To mark André Breton’s birthday, I am sharing a brief excerpt from Anna Balakian’s biography, André Breton, Magus of Surrealism. Balakian was the first American scholar to study Surrealism (her Literary Origins of Surrealism was published in 1947) and despite the fact that she was an academic, she can be characterized as demonstrating a strongly partisan (in the best sense of the word) commitment to it throughout her life. I particularly like the alternate rendering of Clair de terre here, more commonly translated as Earthlight. This passage appears in the book’s first chapter, “The Man and his Background.”
Besides the family relationships that helped shape the temperament of André Breton, there is also a strong ecological influence: the haunting presence of the sea in his background is as dominant as the sense of the North. It is Lorient, and not Tinchebray, that looms significant. Years later Aragon, in his quixotic account of the youthful adventures he shared with Breton, describes his companion in the context of this fundamental imprint of the sea:
Surely he was born at the end of a long river, in some port of the Ocean for his eyes to have had that grey brilliance and his voice to have acquired the resonance of shells when he said: “the sea.” Somewhere in his childhood slumbered docks at low tide of a heavy summer evening, and on the rippleless waters of pools, the sailboats that refuse to leave before the rising of the breeze.*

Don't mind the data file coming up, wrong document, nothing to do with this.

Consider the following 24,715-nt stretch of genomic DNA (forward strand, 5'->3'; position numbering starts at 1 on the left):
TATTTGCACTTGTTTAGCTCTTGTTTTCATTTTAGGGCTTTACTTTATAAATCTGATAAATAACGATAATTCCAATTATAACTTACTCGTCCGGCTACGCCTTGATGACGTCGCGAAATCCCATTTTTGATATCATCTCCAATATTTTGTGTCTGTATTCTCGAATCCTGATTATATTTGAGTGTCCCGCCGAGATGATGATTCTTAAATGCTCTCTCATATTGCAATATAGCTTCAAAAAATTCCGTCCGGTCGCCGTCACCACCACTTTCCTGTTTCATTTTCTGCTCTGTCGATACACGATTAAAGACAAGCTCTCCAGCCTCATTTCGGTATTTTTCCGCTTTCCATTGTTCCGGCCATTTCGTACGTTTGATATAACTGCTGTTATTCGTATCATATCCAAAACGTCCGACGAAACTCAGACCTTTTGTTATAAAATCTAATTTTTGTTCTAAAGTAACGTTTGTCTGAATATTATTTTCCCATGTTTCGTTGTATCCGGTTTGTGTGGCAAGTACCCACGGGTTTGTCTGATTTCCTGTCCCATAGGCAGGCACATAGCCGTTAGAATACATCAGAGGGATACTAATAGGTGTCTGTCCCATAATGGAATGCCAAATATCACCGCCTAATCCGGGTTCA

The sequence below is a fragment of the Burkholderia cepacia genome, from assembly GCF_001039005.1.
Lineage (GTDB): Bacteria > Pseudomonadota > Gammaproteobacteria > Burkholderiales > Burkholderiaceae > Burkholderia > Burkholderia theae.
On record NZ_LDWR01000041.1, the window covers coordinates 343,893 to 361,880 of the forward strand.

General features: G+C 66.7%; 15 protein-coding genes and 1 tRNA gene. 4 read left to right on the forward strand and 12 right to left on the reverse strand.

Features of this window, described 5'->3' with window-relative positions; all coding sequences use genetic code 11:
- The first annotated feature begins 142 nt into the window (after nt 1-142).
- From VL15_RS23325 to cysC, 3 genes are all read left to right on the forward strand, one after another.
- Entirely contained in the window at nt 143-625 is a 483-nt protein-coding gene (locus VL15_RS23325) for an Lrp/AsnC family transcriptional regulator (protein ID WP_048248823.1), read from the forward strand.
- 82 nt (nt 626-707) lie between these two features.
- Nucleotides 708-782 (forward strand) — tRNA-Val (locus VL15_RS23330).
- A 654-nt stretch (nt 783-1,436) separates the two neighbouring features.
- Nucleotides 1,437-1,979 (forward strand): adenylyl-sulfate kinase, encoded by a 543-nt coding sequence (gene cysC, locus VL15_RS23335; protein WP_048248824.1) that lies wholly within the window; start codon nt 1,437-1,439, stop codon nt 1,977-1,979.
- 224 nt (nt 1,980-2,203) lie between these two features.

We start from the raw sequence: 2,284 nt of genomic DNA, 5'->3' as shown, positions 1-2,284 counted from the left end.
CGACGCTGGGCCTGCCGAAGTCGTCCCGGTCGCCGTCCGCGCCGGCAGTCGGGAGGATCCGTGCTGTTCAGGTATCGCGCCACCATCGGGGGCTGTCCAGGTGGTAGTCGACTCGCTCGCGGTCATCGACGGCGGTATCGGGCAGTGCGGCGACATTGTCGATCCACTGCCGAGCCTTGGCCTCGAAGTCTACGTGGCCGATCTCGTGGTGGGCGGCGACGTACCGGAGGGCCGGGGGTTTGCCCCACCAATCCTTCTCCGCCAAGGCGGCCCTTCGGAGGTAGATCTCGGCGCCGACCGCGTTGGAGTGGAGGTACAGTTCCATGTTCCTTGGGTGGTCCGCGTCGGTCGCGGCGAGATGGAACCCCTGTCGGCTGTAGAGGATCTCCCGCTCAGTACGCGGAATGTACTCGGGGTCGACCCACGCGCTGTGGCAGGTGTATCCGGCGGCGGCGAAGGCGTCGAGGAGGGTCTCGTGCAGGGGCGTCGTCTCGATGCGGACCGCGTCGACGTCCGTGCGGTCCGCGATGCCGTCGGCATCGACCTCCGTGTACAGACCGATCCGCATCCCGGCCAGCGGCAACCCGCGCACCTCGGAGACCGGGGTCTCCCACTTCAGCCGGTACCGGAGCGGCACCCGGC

Lorient left in the mind of the child André teeming images of the ocean, of shells, of fish, of sun alternating with mist and rain, of estuaries, of fascinating stones (on which the sea has wrought its crystallizing metamorphoses). The luminous and unpredictable phenomena of nature, which impressed him in his earliest childhood, will motivate his writing; not analysis of human associations and behavior, but the revelation of the convulsive character of nature will engross him. One brought up at the seashore can realize perhaps more than any other the enigmatic character that nature assumes in the mingling of water and land and in the unexpected changes of the skies. The child who grew up on the sands of Lorient will forever seek out shining stones, apocalyptic skylights, brilliant stars in unimpeded horizons, fluctuations from mobility to serenity, the glow of earth and water under the sun; he will catch this radian in the title of his first collection of poems, Clair de terre (“Earthshine”). This exciting sense of the natural forces of the universe will surge spontaneously from his early writings; it will form a network of poetic metaphors that shape, rather than merely express, his sensibilities. The fish—for the child it is the prize, the Golden Fleece with which the humble fisherman-Argonauts return—becomes the bridge, the fascinating hyphen between land and water, and the astrological sign of André Breton, born on February 19, 1896.
*Aragon, Anicet, Gallimard (Livre de Poche), Paris, 1969, p. 114.